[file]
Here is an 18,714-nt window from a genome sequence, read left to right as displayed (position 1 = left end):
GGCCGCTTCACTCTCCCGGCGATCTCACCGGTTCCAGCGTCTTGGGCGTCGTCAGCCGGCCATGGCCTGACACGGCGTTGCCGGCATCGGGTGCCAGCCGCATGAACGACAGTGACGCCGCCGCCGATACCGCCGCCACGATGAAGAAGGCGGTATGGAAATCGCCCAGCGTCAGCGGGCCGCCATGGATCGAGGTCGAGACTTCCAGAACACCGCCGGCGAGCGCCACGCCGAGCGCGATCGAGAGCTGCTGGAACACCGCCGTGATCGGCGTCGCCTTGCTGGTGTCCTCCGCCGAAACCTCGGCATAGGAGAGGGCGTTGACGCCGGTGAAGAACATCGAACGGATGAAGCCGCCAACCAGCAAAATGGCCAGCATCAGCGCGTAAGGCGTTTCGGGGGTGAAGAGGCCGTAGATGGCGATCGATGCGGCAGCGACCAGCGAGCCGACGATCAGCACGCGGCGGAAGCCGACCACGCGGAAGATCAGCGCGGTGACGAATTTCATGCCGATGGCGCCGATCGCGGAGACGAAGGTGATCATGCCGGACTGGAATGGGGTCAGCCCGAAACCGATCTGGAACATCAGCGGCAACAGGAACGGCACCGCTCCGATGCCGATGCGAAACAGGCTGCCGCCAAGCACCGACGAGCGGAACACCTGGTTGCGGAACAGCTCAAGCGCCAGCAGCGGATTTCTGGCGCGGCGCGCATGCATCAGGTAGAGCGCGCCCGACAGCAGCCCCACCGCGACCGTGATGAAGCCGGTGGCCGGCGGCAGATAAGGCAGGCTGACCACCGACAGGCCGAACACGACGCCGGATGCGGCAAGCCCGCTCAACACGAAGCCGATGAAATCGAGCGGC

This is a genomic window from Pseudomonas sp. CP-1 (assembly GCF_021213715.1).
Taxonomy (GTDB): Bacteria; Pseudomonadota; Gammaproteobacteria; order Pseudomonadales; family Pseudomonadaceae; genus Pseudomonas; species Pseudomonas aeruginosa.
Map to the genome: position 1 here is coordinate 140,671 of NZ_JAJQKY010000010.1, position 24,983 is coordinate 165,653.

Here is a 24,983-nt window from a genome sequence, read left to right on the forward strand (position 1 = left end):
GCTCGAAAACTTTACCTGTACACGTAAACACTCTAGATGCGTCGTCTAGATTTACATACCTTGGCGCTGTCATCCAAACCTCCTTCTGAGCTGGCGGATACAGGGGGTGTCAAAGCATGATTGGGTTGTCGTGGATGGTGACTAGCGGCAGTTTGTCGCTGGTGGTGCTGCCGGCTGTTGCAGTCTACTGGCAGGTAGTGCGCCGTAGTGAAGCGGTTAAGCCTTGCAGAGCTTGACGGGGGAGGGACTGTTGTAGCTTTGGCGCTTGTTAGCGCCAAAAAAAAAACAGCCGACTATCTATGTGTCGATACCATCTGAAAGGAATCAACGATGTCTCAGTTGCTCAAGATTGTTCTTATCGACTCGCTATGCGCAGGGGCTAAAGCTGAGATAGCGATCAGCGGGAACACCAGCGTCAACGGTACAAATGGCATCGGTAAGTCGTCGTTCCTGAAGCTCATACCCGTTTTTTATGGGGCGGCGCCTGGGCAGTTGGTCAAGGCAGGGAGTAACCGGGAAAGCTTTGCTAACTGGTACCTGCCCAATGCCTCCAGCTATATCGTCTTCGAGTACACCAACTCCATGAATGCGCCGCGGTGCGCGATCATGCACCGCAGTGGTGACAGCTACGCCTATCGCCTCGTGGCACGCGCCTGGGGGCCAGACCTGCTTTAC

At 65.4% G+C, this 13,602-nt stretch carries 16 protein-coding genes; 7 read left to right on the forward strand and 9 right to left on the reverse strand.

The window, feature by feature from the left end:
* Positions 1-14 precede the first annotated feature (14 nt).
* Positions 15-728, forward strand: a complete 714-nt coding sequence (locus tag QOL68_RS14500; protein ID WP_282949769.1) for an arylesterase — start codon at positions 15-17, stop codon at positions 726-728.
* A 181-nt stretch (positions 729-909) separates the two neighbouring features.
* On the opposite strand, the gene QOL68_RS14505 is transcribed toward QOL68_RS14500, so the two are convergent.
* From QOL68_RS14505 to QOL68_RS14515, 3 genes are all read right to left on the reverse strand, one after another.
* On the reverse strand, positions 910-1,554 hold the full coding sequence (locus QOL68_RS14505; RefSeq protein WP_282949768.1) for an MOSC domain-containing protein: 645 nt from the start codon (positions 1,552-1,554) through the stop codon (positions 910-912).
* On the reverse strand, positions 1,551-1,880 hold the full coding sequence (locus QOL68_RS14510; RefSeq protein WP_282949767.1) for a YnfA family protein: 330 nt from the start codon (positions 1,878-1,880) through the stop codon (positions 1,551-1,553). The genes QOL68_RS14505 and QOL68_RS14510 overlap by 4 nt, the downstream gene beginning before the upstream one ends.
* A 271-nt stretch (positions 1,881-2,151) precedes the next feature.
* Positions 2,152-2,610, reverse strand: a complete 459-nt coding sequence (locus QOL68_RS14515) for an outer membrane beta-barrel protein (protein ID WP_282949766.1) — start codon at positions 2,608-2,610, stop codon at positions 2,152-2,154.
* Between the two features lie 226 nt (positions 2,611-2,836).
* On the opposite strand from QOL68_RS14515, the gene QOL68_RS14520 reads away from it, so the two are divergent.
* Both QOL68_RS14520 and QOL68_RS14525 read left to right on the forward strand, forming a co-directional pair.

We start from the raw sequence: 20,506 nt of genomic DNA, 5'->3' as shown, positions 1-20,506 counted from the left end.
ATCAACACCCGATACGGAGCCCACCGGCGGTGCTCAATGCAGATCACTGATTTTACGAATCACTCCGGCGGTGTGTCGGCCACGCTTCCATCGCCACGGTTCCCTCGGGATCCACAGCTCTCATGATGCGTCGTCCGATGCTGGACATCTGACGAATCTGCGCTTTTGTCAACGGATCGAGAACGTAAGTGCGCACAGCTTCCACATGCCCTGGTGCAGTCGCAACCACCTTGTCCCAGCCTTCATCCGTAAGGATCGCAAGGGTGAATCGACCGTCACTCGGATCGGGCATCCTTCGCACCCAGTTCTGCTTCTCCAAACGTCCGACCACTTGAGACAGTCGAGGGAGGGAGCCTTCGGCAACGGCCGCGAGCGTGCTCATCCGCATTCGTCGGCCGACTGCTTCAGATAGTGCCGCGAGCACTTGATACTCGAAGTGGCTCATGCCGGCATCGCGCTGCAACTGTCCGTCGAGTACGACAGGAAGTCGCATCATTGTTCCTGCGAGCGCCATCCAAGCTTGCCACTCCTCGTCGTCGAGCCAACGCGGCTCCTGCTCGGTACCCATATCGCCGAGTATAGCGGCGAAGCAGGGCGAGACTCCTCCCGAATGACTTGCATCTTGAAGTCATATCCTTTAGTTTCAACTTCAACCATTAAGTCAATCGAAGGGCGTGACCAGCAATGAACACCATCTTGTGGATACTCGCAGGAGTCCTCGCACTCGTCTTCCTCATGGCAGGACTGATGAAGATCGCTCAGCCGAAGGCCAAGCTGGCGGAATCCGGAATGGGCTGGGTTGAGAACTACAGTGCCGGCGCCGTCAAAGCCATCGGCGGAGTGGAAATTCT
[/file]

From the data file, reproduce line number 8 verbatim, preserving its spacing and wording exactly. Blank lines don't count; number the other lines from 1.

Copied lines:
At 65.4% G+C, this 13,602-nt stretch carries 16 protein-coding genes; 7 read left to right on the forward strand and 9 right to left on the reverse strand.